Psychology Ph.D. Dissertations


Do Cognitive Resources Play a Role in Object Functionality and Affordance Effects when Computing Spatial Relations?

Date of Award


Document Type


Degree Name

Doctor of Philosophy (Ph.D.)



First Advisor

Dale Klopfer, PhD (Committee Chair)

Second Advisor

Mary Hare, PhD (Committee Member)

Third Advisor

Dara Musher-Eizenman, PhD (Committee Member)

Fourth Advisor

Jane Chang, PhD (Committee Member)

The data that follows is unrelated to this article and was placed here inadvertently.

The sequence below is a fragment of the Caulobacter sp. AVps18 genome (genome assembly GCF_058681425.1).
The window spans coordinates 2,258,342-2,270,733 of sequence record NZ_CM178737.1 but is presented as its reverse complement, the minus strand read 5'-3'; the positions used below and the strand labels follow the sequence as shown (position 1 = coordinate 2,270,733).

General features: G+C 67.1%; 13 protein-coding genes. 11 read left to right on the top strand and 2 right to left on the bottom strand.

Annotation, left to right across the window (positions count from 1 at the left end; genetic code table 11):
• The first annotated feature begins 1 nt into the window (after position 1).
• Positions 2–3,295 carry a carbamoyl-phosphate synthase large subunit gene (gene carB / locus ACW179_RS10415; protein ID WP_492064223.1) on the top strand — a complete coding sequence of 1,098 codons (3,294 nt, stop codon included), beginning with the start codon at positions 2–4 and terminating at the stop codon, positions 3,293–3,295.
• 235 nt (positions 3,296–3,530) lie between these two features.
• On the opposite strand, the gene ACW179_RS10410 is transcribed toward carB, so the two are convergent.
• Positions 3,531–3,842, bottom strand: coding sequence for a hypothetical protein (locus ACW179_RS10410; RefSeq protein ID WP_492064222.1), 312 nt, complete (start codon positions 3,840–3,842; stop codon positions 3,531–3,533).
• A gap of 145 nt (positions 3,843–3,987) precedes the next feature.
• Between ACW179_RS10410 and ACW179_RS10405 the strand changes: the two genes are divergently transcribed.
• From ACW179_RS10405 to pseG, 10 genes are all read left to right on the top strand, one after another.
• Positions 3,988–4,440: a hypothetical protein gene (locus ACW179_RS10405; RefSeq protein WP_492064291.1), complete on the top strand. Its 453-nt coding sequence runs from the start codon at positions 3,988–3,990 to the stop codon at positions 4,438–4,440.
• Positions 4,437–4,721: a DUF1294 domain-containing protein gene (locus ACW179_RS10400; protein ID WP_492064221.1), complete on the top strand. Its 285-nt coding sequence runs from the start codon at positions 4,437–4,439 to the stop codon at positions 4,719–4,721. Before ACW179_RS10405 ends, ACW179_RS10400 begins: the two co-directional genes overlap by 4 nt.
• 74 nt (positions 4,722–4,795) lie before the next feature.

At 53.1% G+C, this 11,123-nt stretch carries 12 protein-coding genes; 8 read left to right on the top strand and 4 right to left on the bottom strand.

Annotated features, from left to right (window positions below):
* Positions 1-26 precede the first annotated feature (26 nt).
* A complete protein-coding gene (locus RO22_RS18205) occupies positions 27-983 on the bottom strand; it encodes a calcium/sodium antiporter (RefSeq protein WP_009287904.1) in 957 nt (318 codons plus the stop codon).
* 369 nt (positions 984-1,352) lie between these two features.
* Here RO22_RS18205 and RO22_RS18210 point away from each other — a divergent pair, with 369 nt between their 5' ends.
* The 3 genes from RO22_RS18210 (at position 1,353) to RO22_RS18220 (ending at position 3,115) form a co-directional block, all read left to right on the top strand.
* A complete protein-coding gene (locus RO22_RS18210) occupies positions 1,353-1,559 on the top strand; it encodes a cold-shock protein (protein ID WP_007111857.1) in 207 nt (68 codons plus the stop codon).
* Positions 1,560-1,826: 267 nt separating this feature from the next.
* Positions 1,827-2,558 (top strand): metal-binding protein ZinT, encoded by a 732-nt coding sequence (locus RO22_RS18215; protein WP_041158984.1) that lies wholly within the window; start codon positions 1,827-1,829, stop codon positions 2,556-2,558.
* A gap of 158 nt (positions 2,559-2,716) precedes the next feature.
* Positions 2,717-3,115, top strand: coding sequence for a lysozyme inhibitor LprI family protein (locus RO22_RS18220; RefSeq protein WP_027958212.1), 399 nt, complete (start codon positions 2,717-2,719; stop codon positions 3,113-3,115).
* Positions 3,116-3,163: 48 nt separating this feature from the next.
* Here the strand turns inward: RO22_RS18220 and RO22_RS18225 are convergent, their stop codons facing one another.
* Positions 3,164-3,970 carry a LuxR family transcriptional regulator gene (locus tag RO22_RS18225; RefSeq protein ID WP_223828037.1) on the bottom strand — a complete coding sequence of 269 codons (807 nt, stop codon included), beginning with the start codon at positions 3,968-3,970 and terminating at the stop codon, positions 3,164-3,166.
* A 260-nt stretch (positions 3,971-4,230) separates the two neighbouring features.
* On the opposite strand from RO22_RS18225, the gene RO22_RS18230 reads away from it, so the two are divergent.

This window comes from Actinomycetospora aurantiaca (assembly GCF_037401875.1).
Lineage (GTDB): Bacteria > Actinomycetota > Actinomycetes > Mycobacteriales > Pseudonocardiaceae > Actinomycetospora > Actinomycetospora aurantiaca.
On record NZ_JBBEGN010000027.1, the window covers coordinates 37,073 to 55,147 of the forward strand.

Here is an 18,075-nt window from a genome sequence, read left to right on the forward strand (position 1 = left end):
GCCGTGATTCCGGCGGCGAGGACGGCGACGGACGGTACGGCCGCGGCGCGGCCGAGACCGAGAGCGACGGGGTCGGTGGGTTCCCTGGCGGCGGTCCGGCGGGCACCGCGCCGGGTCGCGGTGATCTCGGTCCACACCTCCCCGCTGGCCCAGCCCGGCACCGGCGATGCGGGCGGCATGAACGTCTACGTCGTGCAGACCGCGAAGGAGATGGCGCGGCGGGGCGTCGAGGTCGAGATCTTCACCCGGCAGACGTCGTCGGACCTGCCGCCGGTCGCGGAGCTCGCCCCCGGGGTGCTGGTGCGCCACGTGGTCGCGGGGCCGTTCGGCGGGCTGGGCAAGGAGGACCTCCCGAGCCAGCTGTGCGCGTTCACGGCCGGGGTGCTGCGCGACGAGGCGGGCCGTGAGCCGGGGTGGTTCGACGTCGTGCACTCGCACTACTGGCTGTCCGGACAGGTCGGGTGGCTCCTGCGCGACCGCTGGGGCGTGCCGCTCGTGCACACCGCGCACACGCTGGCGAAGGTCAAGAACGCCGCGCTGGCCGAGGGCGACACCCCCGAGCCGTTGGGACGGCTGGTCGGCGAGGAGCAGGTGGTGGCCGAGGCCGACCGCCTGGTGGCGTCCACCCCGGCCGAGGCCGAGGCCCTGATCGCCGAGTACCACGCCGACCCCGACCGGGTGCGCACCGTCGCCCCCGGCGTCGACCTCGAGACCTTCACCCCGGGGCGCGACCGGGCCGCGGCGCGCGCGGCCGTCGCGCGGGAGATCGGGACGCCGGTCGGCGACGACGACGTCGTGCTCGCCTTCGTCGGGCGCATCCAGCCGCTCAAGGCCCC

Participants viewed an object with two functional sides (e.g., toothbrush: bristles interact with other objects such as toothpaste; handle allows for interaction between participant and object). The reference object (e.g., toothbrush) was presented with one located object (e.g., toothpaste) at six different locations, and participants completed a sentence-picture verification task (e.g., responding yes/no to “the toothpaste is above the toothbrush”). Previous research by Carlson et al. (2006), suggested facilitation for located objects on the side that allows for interaction between two objects, which they theorized was moderated by attention. Tucker and Ellis (1998), using a bimanual response, found facilitation for the handle side of the object. The current study used a vocal response, a bimanual response, and a spatial distractor task to determine the role of cognitive resources in these facilitation effects; however, little-to-no evidence of each facilitation effect was found.